I’m glad more folks are speaking up about this issue. For those who work with others in ritual, we need to be open to deities that *everyone* in our group relates to. I’m not completely sure what the answer is here – working with multiple deities for ritual? Rotating who leads the ritual so that more people’s real ideals are expressed and understood? Whatever the answer is, we will all need to come to the table with open eyes and open hearts.

    I very much look forward to reading and learning more about this issue through your posts.

  • GarlicClove

    I’ve never heard of the a-spectrum. Can someone elaborate on this? Sexuality vs. asexuality has always been presented to me as another binary. I’d be interested in learning more.

  • GarlicClove

    I like of want to laugh every time I hear someone say “everyone likes sex!” right before I want to cry.

  • Aine

    Ooh, okay. I can’t speak for asexuals, obviously, though I fall somewhere near there. Basically, as I understand it, there’s a whole plethora of asexual and asexual-ish sexualities – demisexual, where one is sexually attracted only after building an emotional connection; asexual aromantics, who aren’t interested in romance or sex; asexual ‘something’-romantics, who are interested in romantic relationships, just not sex; grey-asexuals, who are just sort of…inbetween. For me there is a lot of fluidity in my sexuality but I identify as asexual for a multitude of reasons, one being that it makes it clear to my partners that sex is off the table at the start and may only be put on the table after a lot of consideration.

    (I should note that I’ve heard people tell me that those are all normal for sexual people to experience, but for me I experience my sexuality or non-sexuality in a fundamentally different way than sexual, so I am not comfortable referring to myself as a sexual person.)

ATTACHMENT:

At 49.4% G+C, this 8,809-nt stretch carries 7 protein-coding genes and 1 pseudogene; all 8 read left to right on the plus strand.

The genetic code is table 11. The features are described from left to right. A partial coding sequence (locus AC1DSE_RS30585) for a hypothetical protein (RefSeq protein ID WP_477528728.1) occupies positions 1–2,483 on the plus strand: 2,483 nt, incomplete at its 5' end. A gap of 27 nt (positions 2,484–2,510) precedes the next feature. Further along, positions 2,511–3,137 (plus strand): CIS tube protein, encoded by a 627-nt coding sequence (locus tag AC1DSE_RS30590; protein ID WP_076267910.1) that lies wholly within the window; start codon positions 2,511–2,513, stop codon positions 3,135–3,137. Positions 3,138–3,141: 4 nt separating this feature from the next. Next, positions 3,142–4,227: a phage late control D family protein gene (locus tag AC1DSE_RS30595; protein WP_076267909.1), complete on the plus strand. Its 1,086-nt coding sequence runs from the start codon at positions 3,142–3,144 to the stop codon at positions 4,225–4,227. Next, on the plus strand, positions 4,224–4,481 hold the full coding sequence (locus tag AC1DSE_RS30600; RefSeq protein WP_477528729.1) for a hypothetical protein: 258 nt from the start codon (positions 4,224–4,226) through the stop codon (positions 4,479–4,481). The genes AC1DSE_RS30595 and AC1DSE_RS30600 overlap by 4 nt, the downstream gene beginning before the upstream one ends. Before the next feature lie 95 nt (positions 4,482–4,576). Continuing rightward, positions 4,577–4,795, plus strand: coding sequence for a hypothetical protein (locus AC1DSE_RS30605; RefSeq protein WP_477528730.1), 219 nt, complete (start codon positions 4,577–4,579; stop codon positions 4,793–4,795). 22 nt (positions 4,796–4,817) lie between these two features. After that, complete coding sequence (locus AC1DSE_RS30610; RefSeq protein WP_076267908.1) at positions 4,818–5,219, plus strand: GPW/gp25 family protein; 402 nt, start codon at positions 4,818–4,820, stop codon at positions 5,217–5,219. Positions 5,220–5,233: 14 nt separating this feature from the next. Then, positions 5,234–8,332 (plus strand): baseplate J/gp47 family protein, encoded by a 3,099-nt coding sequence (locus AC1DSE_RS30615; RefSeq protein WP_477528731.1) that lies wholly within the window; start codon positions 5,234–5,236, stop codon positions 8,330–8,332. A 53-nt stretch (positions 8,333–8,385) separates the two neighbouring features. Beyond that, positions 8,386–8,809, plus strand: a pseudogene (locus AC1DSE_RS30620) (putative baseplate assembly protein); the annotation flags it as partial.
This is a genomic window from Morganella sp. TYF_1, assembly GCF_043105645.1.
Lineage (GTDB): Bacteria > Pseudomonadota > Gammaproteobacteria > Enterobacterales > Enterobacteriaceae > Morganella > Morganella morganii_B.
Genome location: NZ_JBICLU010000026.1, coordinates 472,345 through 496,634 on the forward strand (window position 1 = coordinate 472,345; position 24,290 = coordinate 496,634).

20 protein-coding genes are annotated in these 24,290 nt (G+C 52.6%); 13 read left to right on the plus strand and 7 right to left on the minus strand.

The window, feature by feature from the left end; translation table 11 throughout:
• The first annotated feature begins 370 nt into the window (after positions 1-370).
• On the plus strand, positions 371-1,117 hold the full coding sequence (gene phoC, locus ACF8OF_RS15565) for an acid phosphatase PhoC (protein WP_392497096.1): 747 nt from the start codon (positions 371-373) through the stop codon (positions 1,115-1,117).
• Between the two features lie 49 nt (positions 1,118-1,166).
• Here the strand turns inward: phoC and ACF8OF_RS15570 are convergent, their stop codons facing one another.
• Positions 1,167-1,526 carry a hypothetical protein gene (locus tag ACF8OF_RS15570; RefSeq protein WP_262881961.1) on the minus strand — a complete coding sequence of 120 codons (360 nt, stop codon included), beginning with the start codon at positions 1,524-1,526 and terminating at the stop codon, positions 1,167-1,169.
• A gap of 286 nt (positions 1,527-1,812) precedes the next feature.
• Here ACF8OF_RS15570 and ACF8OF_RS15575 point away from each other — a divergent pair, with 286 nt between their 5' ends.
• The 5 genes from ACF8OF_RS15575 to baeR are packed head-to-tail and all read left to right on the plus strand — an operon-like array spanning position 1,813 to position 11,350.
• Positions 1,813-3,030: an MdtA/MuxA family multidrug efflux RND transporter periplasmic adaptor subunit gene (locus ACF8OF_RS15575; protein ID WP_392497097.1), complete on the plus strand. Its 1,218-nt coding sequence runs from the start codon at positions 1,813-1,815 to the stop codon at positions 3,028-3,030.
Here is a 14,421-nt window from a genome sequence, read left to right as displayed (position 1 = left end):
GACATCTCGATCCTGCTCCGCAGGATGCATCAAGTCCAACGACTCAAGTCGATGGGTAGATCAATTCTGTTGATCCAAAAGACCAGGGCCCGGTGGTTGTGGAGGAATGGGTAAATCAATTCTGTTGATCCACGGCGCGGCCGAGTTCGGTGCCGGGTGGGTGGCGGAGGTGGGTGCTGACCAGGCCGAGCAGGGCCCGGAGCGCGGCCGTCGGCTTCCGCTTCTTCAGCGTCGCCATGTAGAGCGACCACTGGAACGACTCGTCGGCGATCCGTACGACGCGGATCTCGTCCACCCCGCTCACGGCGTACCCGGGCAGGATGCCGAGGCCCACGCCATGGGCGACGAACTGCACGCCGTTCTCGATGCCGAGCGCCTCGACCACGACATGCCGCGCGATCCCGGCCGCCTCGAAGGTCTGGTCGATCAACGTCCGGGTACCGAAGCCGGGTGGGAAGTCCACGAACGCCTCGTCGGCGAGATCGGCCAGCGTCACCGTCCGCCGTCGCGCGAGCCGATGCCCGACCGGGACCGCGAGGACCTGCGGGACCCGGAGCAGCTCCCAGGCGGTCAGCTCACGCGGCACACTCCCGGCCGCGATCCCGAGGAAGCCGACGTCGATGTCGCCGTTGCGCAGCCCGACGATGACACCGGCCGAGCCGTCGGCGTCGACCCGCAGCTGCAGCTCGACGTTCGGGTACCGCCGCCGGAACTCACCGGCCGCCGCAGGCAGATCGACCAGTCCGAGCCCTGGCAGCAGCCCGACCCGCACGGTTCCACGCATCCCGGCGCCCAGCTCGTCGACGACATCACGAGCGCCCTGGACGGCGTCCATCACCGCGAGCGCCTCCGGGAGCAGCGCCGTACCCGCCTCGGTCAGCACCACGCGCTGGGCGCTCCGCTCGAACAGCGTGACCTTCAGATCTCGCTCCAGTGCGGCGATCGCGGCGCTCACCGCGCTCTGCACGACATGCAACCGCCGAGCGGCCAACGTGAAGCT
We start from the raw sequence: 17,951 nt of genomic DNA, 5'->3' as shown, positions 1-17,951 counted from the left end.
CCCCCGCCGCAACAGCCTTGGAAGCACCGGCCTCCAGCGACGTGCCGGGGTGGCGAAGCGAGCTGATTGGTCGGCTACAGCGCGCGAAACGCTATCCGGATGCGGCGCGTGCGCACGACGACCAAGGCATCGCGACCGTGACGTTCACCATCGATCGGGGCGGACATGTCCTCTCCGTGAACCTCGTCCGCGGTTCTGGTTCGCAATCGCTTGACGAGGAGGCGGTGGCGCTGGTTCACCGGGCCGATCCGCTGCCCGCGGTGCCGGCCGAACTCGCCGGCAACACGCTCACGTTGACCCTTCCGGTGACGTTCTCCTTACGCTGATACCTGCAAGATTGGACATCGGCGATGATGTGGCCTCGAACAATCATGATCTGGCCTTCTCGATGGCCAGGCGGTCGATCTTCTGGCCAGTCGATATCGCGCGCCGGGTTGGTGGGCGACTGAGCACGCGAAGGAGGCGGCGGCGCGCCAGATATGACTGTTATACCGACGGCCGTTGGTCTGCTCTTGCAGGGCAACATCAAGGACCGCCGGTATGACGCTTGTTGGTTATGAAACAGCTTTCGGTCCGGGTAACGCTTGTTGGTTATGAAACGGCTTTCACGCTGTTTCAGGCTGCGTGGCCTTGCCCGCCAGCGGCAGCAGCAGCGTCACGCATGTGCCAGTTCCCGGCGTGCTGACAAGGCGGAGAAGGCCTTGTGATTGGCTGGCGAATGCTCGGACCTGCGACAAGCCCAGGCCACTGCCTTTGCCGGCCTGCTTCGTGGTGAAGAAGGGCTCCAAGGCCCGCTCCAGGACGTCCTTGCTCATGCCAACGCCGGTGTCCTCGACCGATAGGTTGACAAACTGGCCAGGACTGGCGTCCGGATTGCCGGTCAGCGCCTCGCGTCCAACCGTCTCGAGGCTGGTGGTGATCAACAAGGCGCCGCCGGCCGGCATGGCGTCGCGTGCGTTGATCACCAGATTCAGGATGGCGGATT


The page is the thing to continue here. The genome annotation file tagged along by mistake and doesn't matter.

• Aine

    Oof, tough questions! I agree that group rituals need to be open to such deities, but that’s a complicated thing in practice. Especially since some people protest working with multiple deities or rotating leadership…but I think both of those things can help with diversity and openness.

    I agree about coming to the table with open hearts. If we really want to dialog and interact and grow and learn from each other we have to be open to that, which is a really difficult thing – from all sides.

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  • BlackSphinx

    I just wanted to come here as a fellow ace and give you a huge around of applause for your post. Yes, the asexual spectrum is almost non-existent in Pagan discourse; I’ve only ever seen it come up when we stand up and talk about our own experiences. And even then that can be dicey depending on the circumstances. :/ (This whole assumption-of-sexual-attraction-in-religion-doctrine thing also doesn’t come up very often in asexual circles, probably because a large portion of visible aces are also atheists so…)

    (I also hate the whole, “but *sexual people experience not wanting sex too!” derailment. It shows a fundamental misunderstanding of the definition of asexuality and the asexual spectrum.)